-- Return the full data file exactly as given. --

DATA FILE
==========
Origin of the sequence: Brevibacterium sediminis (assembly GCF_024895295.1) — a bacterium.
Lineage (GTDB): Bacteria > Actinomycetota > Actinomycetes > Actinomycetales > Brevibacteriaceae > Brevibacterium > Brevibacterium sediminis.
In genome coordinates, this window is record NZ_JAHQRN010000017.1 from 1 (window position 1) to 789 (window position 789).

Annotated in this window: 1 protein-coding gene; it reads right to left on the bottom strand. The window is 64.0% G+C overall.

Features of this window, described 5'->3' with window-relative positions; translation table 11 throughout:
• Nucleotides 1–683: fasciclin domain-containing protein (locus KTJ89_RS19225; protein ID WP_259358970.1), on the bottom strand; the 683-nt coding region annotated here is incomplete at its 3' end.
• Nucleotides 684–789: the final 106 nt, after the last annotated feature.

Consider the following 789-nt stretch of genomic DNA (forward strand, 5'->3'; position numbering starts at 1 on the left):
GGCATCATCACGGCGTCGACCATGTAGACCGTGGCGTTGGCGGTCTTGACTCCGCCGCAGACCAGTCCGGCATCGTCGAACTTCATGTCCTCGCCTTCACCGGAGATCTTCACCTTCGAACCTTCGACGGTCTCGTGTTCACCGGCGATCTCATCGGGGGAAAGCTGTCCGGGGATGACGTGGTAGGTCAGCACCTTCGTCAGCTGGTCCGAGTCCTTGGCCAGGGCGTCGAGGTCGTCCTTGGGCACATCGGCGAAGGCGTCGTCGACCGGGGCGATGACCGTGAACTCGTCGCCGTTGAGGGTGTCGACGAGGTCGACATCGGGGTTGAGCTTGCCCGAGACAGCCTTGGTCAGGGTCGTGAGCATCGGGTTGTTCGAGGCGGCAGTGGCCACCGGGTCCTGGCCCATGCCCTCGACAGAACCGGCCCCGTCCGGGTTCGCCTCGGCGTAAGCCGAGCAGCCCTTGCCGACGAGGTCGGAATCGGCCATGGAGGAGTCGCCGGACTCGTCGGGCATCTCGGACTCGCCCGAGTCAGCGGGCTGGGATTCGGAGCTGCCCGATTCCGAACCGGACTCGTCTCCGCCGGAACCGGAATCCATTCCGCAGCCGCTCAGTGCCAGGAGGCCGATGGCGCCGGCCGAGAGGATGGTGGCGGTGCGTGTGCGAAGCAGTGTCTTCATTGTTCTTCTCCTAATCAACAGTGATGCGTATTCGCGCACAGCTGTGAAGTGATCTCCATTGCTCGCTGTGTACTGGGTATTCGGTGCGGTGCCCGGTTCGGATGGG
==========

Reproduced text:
Origin of the sequence: Brevibacterium sediminis (assembly GCF_024895295.1) — a bacterium.
Lineage (GTDB): Bacteria > Actinomycetota > Actinomycetes > Actinomycetales > Brevibacteriaceae > Brevibacterium > Brevibacterium sediminis.
In genome coordinates, this window is record NZ_JAHQRN010000017.1 from 1 (window position 1) to 789 (window position 789).

Annotated in this window: 1 protein-coding gene; it reads right to left on the bottom strand. The window is 64.0% G+C overall.

Features of this window, described 5'->3' with window-relative positions; translation table 11 throughout:
• Nucleotides 1–683: fasciclin domain-containing protein (locus KTJ89_RS19225; protein ID WP_259358970.1), on the bottom strand; the 683-nt coding region annotated here is incomplete at its 3' end.
• Nucleotides 684–789: the final 106 nt, after the last annotated feature.

Consider the following 789-nt stretch of genomic DNA (forward strand, 5'->3'; position numbering starts at 1 on the left):
GGCATCATCACGGCGTCGACCATGTAGACCGTGGCGTTGGCGGTCTTGACTCCGCCGCAGACCAGTCCGGCATCGTCGAACTTCATGTCCTCGCCTTCACCGGAGATCTTCACCTTCGAACCTTCGACGGTCTCGTGTTCACCGGCGATCTCATCGGGGGAAAGCTGTCCGGGGATGACGTGGTAGGTCAGCACCTTCGTCAGCTGGTCCGAGTCCTTGGCCAGGGCGTCGAGGTCGTCCTTGGGCACATCGGCGAAGGCGTCGTCGACCGGGGCGATGACCGTGAACTCGTCGCCGTTGAGGGTGTCGACGAGGTCGACATCGGGGTTGAGCTTGCCCGAGACAGCCTTGGTCAGGGTCGTGAGCATCGGGTTGTTCGAGGCGGCAGTGGCCACCGGGTCCTGGCCCATGCCCTCGACAGAACCGGCCCCGTCCGGGTTCGCCTCGGCGTAAGCCGAGCAGCCCTTGCCGACGAGGTCGGAATCGGCCATGGAGGAGTCGCCGGACTCGTCGGGCATCTCGGACTCGCCCGAGTCAGCGGGCTGGGATTCGGAGCTGCCCGATTCCGAACCGGACTCGTCTCCGCCGGAACCGGAATCCATTCCGCAGCCGCTCAGTGCCAGGAGGCCGATGGCGCCGGCCGAGAGGATGGTGGCGGTGCGTGTGCGAAGCAGTGTCTTCATTGTTCTTCTCCTAATCAACAGTGATGCGTATTCGCGCACAGCTGTGAAGTGATCTCCATTGCTCGCTGTGTACTGGGTATTCGGTGCGGTGCCCGGTTCGGATGGG